Articles scientifiques

Acts, Persons, and Intuitions: Person-Centered Cues and Gut Reactions to Harmless Transgressions


Social Psychological and Personality Science

avril 2014, vol. 5, n°3, pp.279-285

Départements : Management et Ressources Humaines

Mots clés : Person-centered moral judgments, Moral intuitions, Social intuitionist model, Moral dumbfounding, Informational value, Act-person dissociations

Negative gut reactions to harmless-but-offensive transgressions can be driven by inferences about the moral character of the agent more so than condemnation of the act itself. Dissociations between moral judgments of acts and persons emerged, such that participants viewed a harmless-but-offensive transgression to be a less immoral act than a harmful act, yet more indicative of poor moral character. Participants were more likely to become "morally dumbfounded'' when asked to justify their judgments of a harmless-but-offensive act relative to a harmful act. However, they were significantly less likely to become morally dumbfounded when asked to justify character judgments of persons who engaged in the harmless-but-offensive transgression, an effect based in part on the information-rich nature of such behaviors. Distinguishing between evaluations of acts and persons helps account for both moral outrage over harmless transgressions and when individuals are (and are not) at a loss to explain their own judgments

Conflict and Creativity in Interdisciplinary Teams


Small Group Research

juin 2014, vol. 45, n°3, pp.266-289

Départements : Management et Ressources Humaines

Mots clés : creativity, conflict, conflict asymmetry, interdisciplinary teams

We examine the effects of conflict and conflict asymmetry on creativityin interdisciplinary teams. Testing our hypotheses on teams working ongraduate-level nanobiotechnology projects, we found task conflict tohave a positive relationship with creativity whereas relationship conflicthad a negative relationship with creativity. Our results also revealed thatrelationship conflict asymmetry had a positive effect on creativity. Examiningthe two components of creativity separately, we found that relationshipconflict asymmetry explained variance in the novelty component, whereastask conflict, team size, and functional diversity explained variance in theusefulness component

Conformity under uncertainty: Reliance on gender stereotypes in online hiring decisions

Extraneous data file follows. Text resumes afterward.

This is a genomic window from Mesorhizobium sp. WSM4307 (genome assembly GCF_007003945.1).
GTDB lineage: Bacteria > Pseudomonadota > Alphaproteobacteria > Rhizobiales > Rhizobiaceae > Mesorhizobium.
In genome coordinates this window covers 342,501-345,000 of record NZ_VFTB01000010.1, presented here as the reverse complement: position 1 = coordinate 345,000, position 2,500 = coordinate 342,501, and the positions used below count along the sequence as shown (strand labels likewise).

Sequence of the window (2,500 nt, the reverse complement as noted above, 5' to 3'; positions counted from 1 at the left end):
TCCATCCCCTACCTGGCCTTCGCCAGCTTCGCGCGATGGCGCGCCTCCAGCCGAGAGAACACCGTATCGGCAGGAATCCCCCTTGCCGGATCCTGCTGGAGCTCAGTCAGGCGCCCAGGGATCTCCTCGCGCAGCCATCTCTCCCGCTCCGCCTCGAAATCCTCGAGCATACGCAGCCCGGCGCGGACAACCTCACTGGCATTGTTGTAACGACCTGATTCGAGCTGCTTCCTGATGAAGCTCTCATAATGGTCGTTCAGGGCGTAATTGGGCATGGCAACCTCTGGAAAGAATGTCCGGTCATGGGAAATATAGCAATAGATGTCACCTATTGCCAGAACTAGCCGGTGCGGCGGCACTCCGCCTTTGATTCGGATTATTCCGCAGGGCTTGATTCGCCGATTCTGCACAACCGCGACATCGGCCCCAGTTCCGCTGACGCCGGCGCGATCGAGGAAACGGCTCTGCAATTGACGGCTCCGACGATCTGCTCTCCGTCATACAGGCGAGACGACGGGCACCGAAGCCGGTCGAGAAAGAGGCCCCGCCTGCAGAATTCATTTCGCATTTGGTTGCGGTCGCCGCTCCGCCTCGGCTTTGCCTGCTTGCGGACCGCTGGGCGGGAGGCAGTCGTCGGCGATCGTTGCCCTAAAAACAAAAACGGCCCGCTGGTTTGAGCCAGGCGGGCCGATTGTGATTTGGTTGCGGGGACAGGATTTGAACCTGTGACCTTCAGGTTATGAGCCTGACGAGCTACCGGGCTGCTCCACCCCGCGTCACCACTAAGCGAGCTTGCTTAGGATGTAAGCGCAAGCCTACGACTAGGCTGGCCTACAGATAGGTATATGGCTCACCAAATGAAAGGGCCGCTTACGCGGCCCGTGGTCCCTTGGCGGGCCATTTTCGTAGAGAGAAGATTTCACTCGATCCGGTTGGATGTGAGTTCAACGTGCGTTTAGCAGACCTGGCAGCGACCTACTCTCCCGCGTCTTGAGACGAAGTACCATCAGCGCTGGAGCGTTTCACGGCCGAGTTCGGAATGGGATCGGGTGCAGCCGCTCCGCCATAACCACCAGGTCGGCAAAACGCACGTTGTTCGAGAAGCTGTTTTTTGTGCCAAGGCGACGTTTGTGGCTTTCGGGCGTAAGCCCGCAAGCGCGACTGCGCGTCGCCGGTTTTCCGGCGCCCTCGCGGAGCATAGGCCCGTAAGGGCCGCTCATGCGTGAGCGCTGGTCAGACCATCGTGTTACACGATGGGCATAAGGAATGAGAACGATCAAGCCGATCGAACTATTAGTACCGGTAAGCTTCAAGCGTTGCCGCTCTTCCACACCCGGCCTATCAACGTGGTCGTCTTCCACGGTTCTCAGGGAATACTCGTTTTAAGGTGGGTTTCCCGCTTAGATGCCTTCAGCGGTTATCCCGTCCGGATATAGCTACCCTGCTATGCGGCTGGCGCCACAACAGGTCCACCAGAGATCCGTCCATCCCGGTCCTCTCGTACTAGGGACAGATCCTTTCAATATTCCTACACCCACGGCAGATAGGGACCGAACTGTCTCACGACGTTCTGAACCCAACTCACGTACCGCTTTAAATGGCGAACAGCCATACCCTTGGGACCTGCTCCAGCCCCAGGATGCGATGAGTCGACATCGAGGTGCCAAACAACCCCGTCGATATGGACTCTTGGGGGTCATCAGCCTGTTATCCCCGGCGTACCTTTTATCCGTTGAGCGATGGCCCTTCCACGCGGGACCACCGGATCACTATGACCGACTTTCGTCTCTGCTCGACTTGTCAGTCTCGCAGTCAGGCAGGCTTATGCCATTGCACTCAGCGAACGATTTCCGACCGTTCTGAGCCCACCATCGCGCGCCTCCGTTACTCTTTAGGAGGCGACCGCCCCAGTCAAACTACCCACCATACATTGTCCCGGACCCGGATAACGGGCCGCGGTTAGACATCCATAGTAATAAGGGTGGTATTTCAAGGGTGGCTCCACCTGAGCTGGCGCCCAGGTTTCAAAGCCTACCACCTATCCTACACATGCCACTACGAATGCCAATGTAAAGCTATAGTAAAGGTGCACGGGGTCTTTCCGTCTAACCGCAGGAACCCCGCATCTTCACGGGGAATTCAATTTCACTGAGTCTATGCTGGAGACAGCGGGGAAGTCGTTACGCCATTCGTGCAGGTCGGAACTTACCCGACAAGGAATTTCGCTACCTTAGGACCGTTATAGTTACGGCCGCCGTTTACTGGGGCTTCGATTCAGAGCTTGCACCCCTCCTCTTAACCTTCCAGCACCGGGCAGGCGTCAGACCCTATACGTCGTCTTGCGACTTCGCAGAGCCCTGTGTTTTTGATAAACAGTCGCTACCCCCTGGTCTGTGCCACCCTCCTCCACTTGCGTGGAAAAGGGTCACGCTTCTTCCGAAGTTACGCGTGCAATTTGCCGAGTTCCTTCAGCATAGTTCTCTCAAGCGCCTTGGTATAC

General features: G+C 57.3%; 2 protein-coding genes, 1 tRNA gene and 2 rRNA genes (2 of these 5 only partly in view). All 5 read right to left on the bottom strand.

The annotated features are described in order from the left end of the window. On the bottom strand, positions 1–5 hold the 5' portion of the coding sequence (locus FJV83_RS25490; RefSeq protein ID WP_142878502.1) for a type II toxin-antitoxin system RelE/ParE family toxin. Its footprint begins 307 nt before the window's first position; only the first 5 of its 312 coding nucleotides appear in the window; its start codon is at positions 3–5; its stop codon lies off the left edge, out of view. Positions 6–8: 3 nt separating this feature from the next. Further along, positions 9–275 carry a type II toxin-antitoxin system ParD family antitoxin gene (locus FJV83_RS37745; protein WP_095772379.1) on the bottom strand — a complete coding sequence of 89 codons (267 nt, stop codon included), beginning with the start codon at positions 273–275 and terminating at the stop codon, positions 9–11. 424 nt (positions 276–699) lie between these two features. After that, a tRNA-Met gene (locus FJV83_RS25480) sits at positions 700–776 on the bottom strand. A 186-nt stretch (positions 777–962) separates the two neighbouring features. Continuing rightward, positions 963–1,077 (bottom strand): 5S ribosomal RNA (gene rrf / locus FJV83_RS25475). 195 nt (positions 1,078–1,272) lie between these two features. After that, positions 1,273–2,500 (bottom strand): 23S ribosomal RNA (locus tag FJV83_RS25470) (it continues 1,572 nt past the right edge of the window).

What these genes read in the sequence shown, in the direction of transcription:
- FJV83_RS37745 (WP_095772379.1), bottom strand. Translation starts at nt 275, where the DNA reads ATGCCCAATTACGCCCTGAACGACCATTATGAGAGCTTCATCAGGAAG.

Behavioral and Brain Sciences

février 2014, vol. 37, n°1, pp.103-104

Départements : Management et Ressources Humaines

Mots clés : Psychology, Behavioral Sciences, Neurosciences & Neurology

We apply Bentley et al.'s theoretical framework to better understand gender discrimination in online labor markets. Although such settings are designed to encourage employer behavior in the northwest corner of Homo economicus, actual online hiring decisions tend to drift southeast into a "confirmation bias plus weak feedback loops" pattern of discrimination based on inaccurate social stereotypes

Global Business Travel Builds Sales and Stress - The Seven Stages of Business Travel Stress


HBR Research on


Départements : Management et Ressources Humaines, GREGHEC (CNRS), Marketing

How stressful is business travel? Very. Especially if you’re a female vice president. We know this because Michael Segalla and Dominique Rouziès of HEC Paris teamed up with Catalin Ciobanu and Vincent Lebunetel of Carlson Wagonlit Travel to survey thousands of business travelers about the stress they felt at every stage of a trip.When mapped on the timeline of a standard business trip, the data offer a view into who’s stressed out by what. VPs hate expense reports. Senior executives have a surprisingly high fear of flying. And, yes, women are far more stressed by business travel than men.Click here or on the image below to interact with their timeline and learn more about their travel stress findings.

Indecision and the construction of self


Organizational Behavior and Human Decision Processes

novembre 2014, vol. 125, n°2, pp.162-174

Départements : Management et Ressources Humaines

Mots clés : Indecision, Identity, Decision-making

This paper proposes a theoretically grounded definition of indecision and considers one of indecision’s potential functions. It argues that, despite a reputation as mere choice pathology, indecision may play an important role in identity formation and maintenance. In particular, the contemplations and conversations characteristic of indecision may help construct, discover, or affirm who one is, even if ostensibly they are intended only to clarify what one should do. In addition to positing an underexplored function of indecision, the possibility that indecision facilitates identity development suggests that concentrated identity work need not be an explicit objective or even a process of which one is cognizant; it can be an unwitting byproduct of frustrated attempts at choice


Département Management et Ressources Humaines

Campus HEC Paris
1, rue de la Libération
78351 Jouy-en-Josas cedex


Philippe GAUD

Management et Ressources Humaines

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